The Blu-ray: Vital Disc Stats
20th Century Fox Home Entertainment brings 'Wrong Turn 5: Bloodlines' to Blu-ray as a two-disc combo pack with an attractive slipcover. Sitting comfortably on opposing panels, the first is a Region A locked, BD50 disc while the second is DVD-9/Digital Copy combo. After a couple skippable trailers, viewers are taken to a standard main menu window with full-motion clips and music playing in the background.
'Wrong Turn 5' makes the right turn with this excellent 1080p/AVC MPEG-4 encode, which appears to have been taken directly from an HD source. The presentation has that unattractive digital, daytime-television quality to it, but overall, it's consistent and free of any distracting artifacts.
The 1.78:1 image comes with strong, deep blacks, which add a bit of depth. This pays off quite well since a majority of the movie takes place at night. Low-lit interiors are never comprised, allowing for plenty of visibility of background information. Contrast levels are comfortably bright and stable, except for one or two negligible moments of blown highlights. Colors seem a tad on the flatter side, but they're generally upbeat and accurately rendered. Fine object details and textures are sharp and distinct with healthy flesh tones, but the high-def transfer is ultimately not of the knock-your-socks-off variety.
The DTS-HD Master Audio soundtrack is also a great complement to the strong video. The presentation is bit front-heavy, but discrete effects are employed during a number of sequences, especially when the brothers are taunting their victims. With flawless panning and movement, directionality is excellent and comes with a few subtle atmospherics for the quieter moments. Claude Foisy's score also bleeds into the back with ease, extending the soundfield and creating a satisfying environment. Imaging in the front is wide and engaging with a surprisingly extensive mid-range that remains sharp and detailed during the loudest segments. Low-frequency effects are highly-responsive and palpable with several scenes which pack a serious, wall-rattling punch. Vocals are well-prioritized throughout and never drowned by the action.
- Audio Commentary — Writer and director Declan O'Brien is joined by behind-the-scenes producer Brett Levinson for this commentary. With only a few pockets of silence that don't last long, the two men have a good deal of fun laughing and enjoying the movie. They talk quite a bit about the cast, the story, shooting location and especially the special effects mayhem. For fans, this is a good discussion, but others can skip it without missing much.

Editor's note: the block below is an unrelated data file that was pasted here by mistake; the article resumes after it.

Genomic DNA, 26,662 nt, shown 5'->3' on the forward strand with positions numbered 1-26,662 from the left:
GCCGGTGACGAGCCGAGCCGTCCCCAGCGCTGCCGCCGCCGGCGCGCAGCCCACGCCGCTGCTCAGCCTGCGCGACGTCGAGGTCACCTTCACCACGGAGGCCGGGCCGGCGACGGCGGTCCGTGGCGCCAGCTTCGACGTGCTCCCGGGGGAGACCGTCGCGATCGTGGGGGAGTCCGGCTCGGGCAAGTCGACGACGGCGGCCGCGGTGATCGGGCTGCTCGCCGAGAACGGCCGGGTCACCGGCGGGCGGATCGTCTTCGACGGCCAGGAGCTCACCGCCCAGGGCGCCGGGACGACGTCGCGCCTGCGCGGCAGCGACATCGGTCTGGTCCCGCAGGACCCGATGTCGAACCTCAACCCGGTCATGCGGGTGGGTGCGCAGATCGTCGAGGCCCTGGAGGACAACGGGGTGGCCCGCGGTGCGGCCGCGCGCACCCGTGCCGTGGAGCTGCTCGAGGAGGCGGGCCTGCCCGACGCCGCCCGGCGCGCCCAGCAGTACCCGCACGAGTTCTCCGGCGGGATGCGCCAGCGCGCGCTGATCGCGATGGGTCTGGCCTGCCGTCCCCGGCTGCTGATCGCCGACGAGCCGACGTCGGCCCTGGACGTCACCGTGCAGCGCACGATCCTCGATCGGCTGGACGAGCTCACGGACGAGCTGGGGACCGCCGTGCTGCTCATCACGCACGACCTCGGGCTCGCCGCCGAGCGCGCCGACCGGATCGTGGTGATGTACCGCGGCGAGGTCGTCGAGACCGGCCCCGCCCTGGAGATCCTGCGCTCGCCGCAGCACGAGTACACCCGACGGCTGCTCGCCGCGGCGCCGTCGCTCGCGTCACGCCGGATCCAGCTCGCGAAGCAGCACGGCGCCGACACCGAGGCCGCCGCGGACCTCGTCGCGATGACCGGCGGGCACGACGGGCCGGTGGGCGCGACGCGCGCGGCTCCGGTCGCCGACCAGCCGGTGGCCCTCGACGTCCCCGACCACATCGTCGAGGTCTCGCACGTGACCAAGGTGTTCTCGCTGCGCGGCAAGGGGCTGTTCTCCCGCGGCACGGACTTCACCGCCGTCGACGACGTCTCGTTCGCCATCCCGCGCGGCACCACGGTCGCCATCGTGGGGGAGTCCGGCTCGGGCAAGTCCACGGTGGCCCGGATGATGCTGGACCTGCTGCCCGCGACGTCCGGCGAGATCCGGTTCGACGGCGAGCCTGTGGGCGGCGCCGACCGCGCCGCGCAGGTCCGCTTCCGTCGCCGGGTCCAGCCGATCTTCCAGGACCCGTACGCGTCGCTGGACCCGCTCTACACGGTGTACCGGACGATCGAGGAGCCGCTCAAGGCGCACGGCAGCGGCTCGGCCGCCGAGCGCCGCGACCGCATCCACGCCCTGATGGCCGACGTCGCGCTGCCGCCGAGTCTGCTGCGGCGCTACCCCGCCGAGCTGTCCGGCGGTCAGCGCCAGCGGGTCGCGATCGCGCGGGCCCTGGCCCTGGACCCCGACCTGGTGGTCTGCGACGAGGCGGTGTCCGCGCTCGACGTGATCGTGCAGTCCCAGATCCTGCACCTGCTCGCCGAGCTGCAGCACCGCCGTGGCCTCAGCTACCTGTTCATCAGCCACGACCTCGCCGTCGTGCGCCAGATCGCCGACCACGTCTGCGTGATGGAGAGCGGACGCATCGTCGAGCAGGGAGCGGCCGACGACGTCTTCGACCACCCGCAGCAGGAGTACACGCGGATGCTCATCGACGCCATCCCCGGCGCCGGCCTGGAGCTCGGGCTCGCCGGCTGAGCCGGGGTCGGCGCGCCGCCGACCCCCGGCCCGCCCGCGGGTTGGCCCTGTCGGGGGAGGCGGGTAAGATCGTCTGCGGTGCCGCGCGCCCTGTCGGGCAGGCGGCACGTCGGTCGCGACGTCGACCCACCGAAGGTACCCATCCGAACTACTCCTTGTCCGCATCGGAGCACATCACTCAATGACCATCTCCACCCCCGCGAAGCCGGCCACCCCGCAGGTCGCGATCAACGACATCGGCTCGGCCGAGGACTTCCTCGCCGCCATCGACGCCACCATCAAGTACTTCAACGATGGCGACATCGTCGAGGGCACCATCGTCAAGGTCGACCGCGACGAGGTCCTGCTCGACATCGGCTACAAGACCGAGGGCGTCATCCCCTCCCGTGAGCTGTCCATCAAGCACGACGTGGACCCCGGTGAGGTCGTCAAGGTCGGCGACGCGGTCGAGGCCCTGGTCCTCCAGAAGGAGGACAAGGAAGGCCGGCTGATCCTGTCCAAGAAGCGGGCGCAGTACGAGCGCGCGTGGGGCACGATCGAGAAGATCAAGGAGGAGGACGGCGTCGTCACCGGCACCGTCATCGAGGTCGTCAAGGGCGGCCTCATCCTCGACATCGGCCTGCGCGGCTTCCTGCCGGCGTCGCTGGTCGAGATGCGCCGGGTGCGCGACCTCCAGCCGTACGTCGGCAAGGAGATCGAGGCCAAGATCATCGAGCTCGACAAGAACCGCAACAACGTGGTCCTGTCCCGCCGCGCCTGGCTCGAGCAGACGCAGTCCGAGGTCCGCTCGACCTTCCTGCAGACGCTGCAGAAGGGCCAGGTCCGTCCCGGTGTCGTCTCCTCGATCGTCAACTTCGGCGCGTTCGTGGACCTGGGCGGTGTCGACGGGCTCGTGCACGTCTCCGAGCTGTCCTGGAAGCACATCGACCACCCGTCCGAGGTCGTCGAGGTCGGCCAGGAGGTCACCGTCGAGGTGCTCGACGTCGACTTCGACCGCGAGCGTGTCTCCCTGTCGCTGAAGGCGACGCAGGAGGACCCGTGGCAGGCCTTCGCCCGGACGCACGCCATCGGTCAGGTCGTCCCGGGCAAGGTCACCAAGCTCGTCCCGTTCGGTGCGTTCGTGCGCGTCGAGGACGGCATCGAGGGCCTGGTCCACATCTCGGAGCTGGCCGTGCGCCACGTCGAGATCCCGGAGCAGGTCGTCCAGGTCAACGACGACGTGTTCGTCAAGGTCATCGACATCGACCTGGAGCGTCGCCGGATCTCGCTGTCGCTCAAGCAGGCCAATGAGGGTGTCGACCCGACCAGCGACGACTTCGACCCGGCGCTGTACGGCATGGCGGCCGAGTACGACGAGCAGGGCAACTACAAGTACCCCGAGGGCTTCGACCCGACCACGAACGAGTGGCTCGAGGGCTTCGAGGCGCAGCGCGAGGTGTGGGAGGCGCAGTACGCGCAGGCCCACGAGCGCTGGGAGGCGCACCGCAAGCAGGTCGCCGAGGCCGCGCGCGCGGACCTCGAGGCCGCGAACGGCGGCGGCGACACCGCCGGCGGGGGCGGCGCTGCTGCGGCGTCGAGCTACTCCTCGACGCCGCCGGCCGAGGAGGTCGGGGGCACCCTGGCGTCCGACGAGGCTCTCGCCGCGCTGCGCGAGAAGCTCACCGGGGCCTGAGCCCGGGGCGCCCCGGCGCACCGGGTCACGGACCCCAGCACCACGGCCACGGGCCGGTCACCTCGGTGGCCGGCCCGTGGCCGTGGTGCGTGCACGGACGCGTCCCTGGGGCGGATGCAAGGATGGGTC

- A Day in the Death (1080i/60, 5 min) — An amusing day in the life piece that specifically looks at two death scenes.
- Hillbilly Kills (HD, 7 min) — A discussion on the special effects and the inspirations behind the creative kills with cast & crew interviews.
- Director's Die-aries (1080i/60, 8 min) — O'Brien's video diaries showing tons of BTS footage and nicely edited together to give an idea of what it was like working on the production.
Other than being a combo pack, this Blu-ray edition doesn't come with any high-def exclusives.
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Declan O'Brien returns for a fifth installment in the 'Wrong Turn' series and manages to surprise with shocks and a dark sense of humor. Featuring the acting of horror icon favorite Doug Bradley, the movie is one of the better within the franchise. The Blu-ray arrives with an excellent audio and video presentation while supplements are pretty meager but easy to digest. Overall, fans will be pleased, and others with a stomach for it will want to give it a rent first.